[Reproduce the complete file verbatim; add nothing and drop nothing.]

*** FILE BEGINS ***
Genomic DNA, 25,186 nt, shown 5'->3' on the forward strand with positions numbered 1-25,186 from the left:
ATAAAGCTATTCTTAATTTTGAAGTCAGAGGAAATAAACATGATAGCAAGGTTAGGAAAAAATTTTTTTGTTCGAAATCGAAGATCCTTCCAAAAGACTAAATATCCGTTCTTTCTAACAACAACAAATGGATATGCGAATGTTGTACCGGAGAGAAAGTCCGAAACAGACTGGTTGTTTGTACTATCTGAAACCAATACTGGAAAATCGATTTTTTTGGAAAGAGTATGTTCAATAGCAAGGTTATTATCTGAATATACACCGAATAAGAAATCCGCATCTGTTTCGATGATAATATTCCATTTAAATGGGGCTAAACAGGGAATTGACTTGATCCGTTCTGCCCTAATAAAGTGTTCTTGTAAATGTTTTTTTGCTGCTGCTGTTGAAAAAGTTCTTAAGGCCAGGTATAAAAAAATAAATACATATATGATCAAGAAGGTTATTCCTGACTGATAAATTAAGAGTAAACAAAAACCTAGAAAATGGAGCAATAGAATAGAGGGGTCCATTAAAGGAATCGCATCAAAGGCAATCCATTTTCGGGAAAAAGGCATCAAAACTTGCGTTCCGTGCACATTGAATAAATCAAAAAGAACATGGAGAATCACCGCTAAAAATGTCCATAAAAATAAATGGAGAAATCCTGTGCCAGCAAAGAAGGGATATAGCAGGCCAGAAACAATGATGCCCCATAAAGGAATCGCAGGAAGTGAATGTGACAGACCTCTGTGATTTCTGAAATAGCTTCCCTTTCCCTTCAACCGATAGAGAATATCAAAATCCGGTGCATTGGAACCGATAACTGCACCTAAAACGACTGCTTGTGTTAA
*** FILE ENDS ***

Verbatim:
Genomic DNA, 25,186 nt, shown 5'->3' on the forward strand with positions numbered 1-25,186 from the left:
ATAAAGCTATTCTTAATTTTGAAGTCAGAGGAAATAAACATGATAGCAAGGTTAGGAAAAAATTTTTTTGTTCGAAATCGAAGATCCTTCCAAAAGACTAAATATCCGTTCTTTCTAACAACAACAAATGGATATGCGAATGTTGTACCGGAGAGAAAGTCCGAAACAGACTGGTTGTTTGTACTATCTGAAACCAATACTGGAAAATCGATTTTTTTGGAAAGAGTATGTTCAATAGCAAGGTTATTATCTGAATATACACCGAATAAGAAATCCGCATCTGTTTCGATGATAATATTCCATTTAAATGGGGCTAAACAGGGAATTGACTTGATCCGTTCTGCCCTAATAAAGTGTTCTTGTAAATGTTTTTTTGCTGCTGCTGTTGAAAAAGTTCTTAAGGCCAGGTATAAAAAAATAAATACATATATGATCAAGAAGGTTATTCCTGACTGATAAATTAAGAGTAAACAAAAACCTAGAAAATGGAGCAATAGAATAGAGGGGTCCATTAAAGGAATCGCATCAAAGGCAATCCATTTTCGGGAAAAAGGCATCAAAACTTGCGTTCCGTGCACATTGAATAAATCAAAAAGAACATGGAGAATCACCGCTAAAAATGTCCATAAAAATAAATGGAGAAATCCTGTGCCAGCAAAGAAGGGATATAGCAGGCCAGAAACAATGATGCCCCATAAAGGAATCGCAGGAAGTGAATGTGACAGACCTCTGTGATTTCTGAAATAGCTTCCCTTTCCCTTCAACCGATAGAGAATATCAAAATCCGGTGCATTGGAACCGATAACTGCACCTAAAACGACTGCTTGTGTTAA